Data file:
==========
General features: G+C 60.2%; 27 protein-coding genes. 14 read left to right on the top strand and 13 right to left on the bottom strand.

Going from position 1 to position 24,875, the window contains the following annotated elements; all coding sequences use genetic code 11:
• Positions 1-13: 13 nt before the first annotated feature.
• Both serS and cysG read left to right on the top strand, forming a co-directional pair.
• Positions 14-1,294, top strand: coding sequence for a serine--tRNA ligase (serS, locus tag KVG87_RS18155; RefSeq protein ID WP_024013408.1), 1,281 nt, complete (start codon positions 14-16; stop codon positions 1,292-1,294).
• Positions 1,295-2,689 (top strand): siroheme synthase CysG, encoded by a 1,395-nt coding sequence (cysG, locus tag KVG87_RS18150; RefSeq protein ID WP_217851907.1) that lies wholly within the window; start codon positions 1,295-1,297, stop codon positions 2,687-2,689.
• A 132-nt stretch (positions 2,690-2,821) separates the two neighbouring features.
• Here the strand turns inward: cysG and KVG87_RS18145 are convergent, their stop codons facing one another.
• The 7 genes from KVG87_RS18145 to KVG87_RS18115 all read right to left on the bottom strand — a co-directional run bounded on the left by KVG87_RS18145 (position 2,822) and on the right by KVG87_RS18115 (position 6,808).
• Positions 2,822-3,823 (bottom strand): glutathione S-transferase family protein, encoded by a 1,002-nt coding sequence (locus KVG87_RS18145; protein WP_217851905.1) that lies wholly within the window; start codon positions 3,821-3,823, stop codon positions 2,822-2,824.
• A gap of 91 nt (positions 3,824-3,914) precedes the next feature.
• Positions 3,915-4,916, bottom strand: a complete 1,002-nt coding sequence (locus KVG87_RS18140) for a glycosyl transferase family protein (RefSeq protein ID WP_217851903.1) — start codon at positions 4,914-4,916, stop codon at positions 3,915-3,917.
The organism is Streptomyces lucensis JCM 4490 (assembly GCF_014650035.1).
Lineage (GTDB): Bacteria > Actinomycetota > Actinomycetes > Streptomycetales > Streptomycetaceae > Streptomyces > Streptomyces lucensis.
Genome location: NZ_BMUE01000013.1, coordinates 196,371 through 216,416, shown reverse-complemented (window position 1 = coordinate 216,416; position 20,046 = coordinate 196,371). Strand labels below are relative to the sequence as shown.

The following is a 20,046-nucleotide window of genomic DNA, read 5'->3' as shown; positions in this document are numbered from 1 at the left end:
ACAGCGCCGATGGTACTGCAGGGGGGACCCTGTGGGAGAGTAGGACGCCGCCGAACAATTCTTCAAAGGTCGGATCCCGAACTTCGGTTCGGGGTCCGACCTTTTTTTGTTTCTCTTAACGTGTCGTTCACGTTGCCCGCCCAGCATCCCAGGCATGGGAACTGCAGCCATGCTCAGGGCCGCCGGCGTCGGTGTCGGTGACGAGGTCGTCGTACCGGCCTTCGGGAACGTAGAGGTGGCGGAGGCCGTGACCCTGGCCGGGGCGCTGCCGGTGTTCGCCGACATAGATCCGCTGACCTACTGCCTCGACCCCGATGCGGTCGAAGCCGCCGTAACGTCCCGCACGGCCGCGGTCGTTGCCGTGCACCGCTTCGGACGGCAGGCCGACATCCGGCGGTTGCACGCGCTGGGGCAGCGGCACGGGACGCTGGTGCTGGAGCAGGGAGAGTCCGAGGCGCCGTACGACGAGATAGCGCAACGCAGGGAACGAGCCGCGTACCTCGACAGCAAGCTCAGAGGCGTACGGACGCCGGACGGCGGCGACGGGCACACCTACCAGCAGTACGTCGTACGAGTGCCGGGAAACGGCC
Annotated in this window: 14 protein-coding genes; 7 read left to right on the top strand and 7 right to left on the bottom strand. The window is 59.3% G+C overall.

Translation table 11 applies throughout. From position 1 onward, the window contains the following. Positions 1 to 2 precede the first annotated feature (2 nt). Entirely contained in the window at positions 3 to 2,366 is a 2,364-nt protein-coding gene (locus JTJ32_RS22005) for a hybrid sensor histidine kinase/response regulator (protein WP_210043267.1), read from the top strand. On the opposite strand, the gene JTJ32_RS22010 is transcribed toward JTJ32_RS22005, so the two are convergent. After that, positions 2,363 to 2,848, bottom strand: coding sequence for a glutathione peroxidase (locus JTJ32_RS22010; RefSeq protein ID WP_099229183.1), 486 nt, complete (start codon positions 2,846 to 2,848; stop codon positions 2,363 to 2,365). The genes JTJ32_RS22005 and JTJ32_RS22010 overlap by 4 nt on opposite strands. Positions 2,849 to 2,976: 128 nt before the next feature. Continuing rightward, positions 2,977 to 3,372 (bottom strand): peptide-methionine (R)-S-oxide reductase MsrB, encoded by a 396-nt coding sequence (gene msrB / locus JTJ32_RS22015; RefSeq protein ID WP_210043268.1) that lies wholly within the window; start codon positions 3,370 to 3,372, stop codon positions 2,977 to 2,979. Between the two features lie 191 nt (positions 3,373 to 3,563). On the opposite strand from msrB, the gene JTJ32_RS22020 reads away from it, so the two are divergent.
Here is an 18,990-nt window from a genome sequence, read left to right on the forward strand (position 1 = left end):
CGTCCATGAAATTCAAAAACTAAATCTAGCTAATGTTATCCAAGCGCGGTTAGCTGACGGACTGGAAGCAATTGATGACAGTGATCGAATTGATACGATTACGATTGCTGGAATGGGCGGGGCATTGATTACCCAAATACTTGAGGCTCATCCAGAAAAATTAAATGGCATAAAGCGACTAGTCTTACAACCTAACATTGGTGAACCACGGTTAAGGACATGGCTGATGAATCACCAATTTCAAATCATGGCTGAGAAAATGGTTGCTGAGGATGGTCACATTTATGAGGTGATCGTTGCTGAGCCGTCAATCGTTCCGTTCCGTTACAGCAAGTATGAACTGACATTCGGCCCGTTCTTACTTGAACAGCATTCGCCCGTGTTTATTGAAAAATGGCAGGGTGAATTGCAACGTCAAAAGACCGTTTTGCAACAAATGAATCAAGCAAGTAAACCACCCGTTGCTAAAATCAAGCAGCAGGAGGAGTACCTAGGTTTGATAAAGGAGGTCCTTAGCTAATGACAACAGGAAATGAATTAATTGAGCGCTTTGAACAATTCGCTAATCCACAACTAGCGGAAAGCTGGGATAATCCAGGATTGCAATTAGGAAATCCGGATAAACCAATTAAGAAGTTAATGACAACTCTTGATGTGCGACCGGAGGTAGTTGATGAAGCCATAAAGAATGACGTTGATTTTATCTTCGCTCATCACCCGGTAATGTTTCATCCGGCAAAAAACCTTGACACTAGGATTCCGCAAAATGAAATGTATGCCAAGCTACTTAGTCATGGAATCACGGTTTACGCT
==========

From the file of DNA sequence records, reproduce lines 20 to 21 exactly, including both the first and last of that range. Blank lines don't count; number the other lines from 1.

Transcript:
Here is an 18,990-nt window from a genome sequence, read left to right on the forward strand (position 1 = left end):
CGTCCATGAAATTCAAAAACTAAATCTAGCTAATGTTATCCAAGCGCGGTTAGCTGACGGACTGGAAGCAATTGATGACAGTGATCGAATTGATACGATTACGATTGCTGGAATGGGCGGGGCATTGATTACCCAAATACTTGAGGCTCATCCAGAAAAATTAAATGGCATAAAGCGACTAGTCTTACAACCTAACATTGGTGAACCACGGTTAAGGACATGGCTGATGAATCACCAATTTCAAATCATGGCTGAGAAAATGGTTGCTGAGGATGGTCACATTTATGAGGTGATCGTTGCTGAGCCGTCAATCGTTCCGTTCCGTTACAGCAAGTATGAACTGACATTCGGCCCGTTCTTACTTGAACAGCATTCGCCCGTGTTTATTGAAAAATGGCAGGGTGAATTGCAACGTCAAAAGACCGTTTTGCAACAAATGAATCAAGCAAGTAAACCACCCGTTGCTAAAATCAAGCAGCAGGAGGAGTACCTAGGTTTGATAAAGGAGGTCCTTAGCTAATGACAACAGGAAATGAATTAATTGAGCGCTTTGAACAATTCGCTAATCCACAACTAGCGGAAAGCTGGGATAATCCAGGATTGCAATTAGGAAATCCGGATAAACCAATTAAGAAGTTAATGACAACTCTTGATGTGCGACCGGAGGTAGTTGATGAAGCCATAAAGAATGACGTTGATTTTATCTTCGCTCATCACCCGGTAATGTTTCATCCGGCAAAAAACCTTGACACTAGGATTCCGCAAAATGAAATGTATGCCAAGCTACTTAGTCATGGAATCACGGTTTACGCT